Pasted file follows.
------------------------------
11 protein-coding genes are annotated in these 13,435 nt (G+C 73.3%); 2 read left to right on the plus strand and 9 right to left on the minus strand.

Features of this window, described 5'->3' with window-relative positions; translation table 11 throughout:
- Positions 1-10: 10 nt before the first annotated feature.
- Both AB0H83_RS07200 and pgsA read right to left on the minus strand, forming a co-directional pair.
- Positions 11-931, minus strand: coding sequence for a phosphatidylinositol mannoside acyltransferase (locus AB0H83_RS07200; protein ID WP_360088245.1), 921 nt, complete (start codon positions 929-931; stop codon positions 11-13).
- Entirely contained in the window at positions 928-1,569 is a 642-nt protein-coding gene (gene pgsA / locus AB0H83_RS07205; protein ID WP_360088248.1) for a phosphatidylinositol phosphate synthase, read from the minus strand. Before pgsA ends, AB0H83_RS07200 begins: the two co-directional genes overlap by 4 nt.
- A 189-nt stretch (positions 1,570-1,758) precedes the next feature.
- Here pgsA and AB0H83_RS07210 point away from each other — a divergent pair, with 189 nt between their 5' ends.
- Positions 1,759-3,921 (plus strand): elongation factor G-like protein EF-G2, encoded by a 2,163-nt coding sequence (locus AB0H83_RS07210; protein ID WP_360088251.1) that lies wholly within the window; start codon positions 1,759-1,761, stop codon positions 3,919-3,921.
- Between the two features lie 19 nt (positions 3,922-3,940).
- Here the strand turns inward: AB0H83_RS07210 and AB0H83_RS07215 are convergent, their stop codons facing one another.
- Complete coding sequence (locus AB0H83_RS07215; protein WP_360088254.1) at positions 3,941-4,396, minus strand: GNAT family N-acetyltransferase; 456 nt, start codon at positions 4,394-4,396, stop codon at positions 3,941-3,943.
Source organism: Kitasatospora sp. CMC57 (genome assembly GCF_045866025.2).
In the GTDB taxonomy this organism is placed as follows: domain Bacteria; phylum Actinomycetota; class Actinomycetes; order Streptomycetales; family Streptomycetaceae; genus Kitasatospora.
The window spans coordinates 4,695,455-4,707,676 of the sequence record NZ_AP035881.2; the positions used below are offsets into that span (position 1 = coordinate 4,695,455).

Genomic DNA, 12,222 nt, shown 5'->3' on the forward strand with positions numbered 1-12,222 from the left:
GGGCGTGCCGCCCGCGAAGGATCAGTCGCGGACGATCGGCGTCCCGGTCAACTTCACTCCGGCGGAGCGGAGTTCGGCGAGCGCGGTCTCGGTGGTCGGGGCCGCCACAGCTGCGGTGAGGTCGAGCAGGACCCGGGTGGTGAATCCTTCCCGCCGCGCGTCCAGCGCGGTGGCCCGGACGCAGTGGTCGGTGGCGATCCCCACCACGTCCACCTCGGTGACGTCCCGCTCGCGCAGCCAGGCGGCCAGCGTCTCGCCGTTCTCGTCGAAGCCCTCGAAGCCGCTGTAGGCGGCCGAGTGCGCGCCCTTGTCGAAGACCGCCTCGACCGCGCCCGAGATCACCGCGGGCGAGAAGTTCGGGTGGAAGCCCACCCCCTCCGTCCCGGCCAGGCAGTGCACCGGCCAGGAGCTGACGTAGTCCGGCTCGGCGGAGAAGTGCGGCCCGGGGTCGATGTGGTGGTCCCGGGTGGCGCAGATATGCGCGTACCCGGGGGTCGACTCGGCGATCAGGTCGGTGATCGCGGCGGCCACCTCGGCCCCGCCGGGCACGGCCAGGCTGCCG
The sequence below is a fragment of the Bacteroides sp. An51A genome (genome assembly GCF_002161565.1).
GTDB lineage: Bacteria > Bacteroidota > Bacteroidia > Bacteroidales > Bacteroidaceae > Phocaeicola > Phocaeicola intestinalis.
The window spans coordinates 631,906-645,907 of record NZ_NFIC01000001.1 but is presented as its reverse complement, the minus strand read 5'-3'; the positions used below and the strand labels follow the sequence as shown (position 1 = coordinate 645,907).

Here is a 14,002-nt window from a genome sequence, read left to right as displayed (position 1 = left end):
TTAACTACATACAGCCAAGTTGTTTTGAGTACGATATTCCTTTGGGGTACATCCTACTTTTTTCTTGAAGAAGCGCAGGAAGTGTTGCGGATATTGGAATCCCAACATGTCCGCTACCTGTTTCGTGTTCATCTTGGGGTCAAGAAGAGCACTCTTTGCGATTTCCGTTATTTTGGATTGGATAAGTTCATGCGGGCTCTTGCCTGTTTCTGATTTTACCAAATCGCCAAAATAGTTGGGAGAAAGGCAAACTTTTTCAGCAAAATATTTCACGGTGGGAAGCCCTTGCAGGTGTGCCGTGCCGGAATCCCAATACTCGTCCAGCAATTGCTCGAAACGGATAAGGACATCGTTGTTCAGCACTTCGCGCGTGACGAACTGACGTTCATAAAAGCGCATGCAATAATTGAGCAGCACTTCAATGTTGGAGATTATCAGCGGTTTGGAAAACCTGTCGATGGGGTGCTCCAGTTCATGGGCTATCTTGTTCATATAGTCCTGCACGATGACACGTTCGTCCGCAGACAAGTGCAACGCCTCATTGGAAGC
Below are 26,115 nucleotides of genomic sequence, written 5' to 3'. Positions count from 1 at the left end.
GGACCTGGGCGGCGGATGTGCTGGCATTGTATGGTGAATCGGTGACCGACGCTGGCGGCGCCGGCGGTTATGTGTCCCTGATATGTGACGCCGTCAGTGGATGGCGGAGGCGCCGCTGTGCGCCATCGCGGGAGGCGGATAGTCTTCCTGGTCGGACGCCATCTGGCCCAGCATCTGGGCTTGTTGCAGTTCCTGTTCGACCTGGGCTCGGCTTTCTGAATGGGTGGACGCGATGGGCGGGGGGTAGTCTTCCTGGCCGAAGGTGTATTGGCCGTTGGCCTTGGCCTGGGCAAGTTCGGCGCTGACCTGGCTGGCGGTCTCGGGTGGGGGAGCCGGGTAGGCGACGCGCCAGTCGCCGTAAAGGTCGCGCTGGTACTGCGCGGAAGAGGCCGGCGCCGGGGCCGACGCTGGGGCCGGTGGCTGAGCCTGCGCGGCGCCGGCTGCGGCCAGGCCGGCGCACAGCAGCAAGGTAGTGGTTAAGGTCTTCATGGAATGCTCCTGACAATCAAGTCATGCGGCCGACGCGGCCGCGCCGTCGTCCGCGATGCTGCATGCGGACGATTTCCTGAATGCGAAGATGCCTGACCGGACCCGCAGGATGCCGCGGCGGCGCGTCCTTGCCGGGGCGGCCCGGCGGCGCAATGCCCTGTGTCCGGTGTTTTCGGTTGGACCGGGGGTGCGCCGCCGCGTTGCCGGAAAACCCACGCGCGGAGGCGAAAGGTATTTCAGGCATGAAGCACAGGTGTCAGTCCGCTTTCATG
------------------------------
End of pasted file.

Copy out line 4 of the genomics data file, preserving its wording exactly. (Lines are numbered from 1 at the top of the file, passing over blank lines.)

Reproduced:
- Both AB0H83_RS07200 and pgsA read right to left on the minus strand, forming a co-directional pair.